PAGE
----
‘The Voyage’ began in 2015 with a very simple brief, to visually improve the very poor-quality environment in front of the Grade II* listed Cunard Building, one of the world famous ‘Three Graces’, set within Liverpool’s UNESCO world heritage waterfront.
The site had been severely neglected; with damaged and poor quality paving, highway clutter, inappropriate scaled and positioned trees – detracting from the grandeur of the building and its surroundings. The space served no purpose and more importantly it had become lost in time; the connection between Liverpool’s maritime legacy and its people had been severed, becoming just another office building sitting in a non-descript landscape.
The challenge we set ourselves was to create a design that was sympathetic to both the existing buildings [including their scale, form and rhythm], the history of the Three Graces and at the same time utilise details and materials that reference their contemporary context.
Inspired by nearby herringbone clay pavers from the 1930’s, ship decks and ballroom floors from some of Cunard’s great ships, the recycled high-quality natural aggregate concrete surfacing has been carefully selected and designed to create a unique effect that changes depending on specific light conditions through-out the day and night. The team have also worked closely with the City’s maintenance department to ensure long–term robustness and ease of management.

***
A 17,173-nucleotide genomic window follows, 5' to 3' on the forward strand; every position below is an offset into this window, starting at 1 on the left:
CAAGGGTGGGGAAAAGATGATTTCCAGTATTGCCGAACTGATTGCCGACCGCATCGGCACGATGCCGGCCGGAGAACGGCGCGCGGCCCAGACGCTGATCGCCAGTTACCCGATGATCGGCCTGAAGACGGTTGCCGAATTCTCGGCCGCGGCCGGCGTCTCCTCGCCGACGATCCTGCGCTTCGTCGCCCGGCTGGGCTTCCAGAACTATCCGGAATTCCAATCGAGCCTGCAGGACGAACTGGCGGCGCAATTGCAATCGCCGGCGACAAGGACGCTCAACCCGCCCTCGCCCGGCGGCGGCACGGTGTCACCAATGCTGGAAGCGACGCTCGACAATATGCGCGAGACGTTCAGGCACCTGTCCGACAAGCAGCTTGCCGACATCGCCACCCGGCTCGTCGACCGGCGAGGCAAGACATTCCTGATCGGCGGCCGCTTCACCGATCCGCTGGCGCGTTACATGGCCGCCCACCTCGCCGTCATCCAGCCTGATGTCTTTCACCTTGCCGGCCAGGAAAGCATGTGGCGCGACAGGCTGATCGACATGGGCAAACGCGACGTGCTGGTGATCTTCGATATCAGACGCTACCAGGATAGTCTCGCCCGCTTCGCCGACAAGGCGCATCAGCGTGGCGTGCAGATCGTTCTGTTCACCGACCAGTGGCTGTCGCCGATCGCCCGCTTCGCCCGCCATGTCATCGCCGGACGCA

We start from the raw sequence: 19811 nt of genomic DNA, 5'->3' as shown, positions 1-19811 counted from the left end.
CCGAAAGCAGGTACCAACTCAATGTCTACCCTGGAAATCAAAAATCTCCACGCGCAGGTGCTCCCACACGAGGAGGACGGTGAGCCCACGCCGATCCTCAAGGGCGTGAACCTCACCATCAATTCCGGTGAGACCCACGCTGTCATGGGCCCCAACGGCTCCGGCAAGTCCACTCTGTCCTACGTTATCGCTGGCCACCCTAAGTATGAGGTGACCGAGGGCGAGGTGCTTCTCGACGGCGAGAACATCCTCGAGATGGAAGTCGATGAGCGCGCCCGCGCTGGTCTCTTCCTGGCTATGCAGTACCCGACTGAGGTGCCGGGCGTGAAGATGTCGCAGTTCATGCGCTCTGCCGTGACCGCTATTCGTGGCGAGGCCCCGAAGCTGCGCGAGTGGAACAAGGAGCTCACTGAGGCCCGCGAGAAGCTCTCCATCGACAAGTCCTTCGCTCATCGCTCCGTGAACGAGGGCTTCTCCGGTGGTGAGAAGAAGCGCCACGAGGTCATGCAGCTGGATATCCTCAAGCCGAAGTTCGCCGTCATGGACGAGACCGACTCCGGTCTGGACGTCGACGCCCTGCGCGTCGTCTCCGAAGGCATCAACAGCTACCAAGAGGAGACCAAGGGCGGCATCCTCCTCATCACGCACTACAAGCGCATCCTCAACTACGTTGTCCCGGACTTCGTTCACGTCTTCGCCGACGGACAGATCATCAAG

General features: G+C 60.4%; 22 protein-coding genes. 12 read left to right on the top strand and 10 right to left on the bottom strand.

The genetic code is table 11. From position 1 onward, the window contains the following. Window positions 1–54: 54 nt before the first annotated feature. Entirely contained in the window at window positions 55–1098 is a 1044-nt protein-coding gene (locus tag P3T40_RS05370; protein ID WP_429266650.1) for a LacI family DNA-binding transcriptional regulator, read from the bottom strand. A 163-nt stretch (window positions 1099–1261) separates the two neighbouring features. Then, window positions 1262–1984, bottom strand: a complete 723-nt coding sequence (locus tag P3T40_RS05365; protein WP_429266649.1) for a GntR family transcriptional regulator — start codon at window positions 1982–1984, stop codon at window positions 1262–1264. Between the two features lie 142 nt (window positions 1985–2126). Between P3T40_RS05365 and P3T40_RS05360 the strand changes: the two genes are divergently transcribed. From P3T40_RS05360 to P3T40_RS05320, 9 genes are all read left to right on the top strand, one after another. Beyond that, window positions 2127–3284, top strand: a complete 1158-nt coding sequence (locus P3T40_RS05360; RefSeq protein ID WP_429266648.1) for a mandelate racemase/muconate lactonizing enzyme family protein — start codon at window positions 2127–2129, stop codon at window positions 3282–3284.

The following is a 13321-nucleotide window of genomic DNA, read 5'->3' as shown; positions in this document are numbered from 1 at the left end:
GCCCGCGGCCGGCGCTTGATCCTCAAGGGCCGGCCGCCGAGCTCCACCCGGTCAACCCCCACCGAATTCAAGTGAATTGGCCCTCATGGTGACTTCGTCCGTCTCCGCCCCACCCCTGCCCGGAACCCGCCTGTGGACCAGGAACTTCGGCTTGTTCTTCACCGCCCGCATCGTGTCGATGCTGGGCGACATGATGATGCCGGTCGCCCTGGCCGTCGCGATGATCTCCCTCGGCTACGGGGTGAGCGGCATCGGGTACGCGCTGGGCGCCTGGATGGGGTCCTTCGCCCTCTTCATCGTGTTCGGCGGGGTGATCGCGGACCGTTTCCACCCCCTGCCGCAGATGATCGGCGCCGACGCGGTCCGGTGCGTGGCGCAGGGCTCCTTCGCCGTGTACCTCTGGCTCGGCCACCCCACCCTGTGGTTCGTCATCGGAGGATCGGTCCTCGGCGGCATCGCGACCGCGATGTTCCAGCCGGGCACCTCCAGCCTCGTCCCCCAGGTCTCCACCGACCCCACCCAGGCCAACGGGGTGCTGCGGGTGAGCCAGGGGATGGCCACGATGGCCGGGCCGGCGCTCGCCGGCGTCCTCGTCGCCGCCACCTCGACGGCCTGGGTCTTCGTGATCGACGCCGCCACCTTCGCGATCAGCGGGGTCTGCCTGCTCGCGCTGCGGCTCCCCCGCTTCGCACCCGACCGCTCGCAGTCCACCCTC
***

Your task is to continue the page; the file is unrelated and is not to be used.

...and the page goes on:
Saturday 2nd July 2016 marked the Centenary celebrations of the famous Cunard building in Liverpool – one of the city’s world–famous Three Graces. To bring the Cunard company’s legacy to life, the Hardscape team was commissioned by BCA Landscape in collaboration with design agency Smiling Wolf to craft an epic 50-metre granite stone seat.
The inscription on the bench recounts some of the defining moments in the building’s epic story dating back to a period when Liverpool was considered as the gateway to the world:
In 1912 the crew of the Carpathia became heroes responding to the ‘come quick distress’ call of the stricken Titanic. She powered to the rescue through the ice sheets of the North Atlantic, saving 705 people from the sinking vessel.
The seat is inset with ‘The Voyage’ – a specially designed piece of artwork inspired by the fascinating history of Cunard and captures momentous moments from 1839 to the present day. Gracing the full length of the building, the stunning art installation features unique bronze illustrations and typography.